And when it comes to the issue of donating bodies to reduce funeral costs, the university is keen to stress that it has no vested interest and advise people to have a back-up funeral plan arranged.

“At the end of the day, we would not ask a donor their reason for doing so therefore we would not necessarily know their motives,” commented Mrs McGuire.

“At the time of registering, donors are reminded that acceptance is not always guaranteed and they are advised to have alternative funeral plans should this prove to be the case. There are occasions where we have to decline an offer. This could be as the result of their cause of death – sometimes, when there has been a particularly widespread cancer, the structures of the body have deteriorated so much that anatomical examination would not be possible. Also, if a person has been referred for a post-mortem examination, this would also be a cause for decline.

Sometimes it is as simple as us being at our capacity for storage of cadavers. In this case we would ask the family if they would like us to refer to another of the accepting institutions. In Scotland there are five accepting institutions: Dundee, St Andrews, Aberdeen, Edinbugh and Glasgow. We really try our best to ensure the donor’s final wishes are carried out.”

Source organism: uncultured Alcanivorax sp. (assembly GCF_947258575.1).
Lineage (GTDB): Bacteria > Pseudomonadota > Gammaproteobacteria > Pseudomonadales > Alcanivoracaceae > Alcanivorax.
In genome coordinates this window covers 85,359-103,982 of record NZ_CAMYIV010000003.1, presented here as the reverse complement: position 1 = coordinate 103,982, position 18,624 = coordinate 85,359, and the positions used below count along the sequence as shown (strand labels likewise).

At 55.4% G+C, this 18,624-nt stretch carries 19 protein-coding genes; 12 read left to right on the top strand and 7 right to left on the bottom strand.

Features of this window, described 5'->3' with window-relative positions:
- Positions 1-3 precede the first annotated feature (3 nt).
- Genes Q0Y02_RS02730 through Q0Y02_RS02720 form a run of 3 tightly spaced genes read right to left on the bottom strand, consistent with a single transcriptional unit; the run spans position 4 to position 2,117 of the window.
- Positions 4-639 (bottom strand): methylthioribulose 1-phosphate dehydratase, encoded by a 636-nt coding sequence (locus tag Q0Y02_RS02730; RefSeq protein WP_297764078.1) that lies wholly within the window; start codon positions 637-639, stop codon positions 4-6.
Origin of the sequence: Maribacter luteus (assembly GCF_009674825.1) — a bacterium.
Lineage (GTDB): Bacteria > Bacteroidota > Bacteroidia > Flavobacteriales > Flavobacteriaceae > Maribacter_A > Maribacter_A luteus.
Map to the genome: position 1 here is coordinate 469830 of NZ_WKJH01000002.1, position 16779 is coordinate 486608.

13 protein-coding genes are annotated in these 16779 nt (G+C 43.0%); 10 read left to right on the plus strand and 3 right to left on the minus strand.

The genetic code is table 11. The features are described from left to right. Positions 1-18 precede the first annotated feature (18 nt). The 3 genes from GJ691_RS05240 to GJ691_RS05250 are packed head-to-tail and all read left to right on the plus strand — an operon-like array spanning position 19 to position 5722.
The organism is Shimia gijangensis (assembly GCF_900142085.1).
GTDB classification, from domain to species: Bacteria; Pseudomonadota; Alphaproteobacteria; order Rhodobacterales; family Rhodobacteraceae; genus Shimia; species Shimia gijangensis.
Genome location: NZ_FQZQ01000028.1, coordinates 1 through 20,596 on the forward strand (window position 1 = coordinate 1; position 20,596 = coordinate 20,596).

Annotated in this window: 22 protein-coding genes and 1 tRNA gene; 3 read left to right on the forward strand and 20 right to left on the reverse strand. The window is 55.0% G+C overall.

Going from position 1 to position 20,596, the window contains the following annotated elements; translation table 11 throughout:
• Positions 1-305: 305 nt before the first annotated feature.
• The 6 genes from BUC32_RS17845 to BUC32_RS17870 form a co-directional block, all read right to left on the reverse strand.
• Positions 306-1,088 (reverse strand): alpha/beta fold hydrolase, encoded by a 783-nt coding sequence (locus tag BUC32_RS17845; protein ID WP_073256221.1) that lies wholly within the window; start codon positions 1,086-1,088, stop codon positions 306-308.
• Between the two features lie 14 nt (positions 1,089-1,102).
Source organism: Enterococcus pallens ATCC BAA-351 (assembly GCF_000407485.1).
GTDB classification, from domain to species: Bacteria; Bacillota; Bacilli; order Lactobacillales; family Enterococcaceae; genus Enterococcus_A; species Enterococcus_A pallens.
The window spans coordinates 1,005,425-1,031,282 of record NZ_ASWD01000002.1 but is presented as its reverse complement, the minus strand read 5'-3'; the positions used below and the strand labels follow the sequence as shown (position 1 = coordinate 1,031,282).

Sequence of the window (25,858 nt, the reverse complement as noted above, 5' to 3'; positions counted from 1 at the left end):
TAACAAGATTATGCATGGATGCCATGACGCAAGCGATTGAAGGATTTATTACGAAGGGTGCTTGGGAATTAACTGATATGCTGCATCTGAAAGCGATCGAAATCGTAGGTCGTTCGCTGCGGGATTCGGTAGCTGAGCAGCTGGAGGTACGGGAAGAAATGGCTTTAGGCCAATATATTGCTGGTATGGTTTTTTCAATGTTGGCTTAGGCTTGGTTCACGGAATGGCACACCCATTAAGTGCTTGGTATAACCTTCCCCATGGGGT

As SAIF members will be aware, there is still a constant need for donations and it is something slightly removed from the norm of a funeral.

In the UK, the donation of a body to medical science is overseen by the Human Tissue Authority, which has a number of rules and regulations regarding the practice.

The donation of bodies has received a lot of public attention recently. Last year, Channel 5 broadcast a documentary called The Body Donors which followed people over two years as they decided to donate their bodies to science.

According to the documentary, around 700 people donate their body to science every year and the programme followed two of these people, a 77-year-old man and 54-year-old woman who were both terminally ill.

Away from our television screens, the donation of bodies is essential to our scientific development, as a spokesman from the Royal College of Surgeons (RCS) explained: “Surgical training is crucial to ensuring that the next generation of surgeons have the necessary skills and experience to perform at the highest possible level.

“People who donate their bodies contribute in a vital way to training by medical schools and such donations are highly valued by staff and students alike.”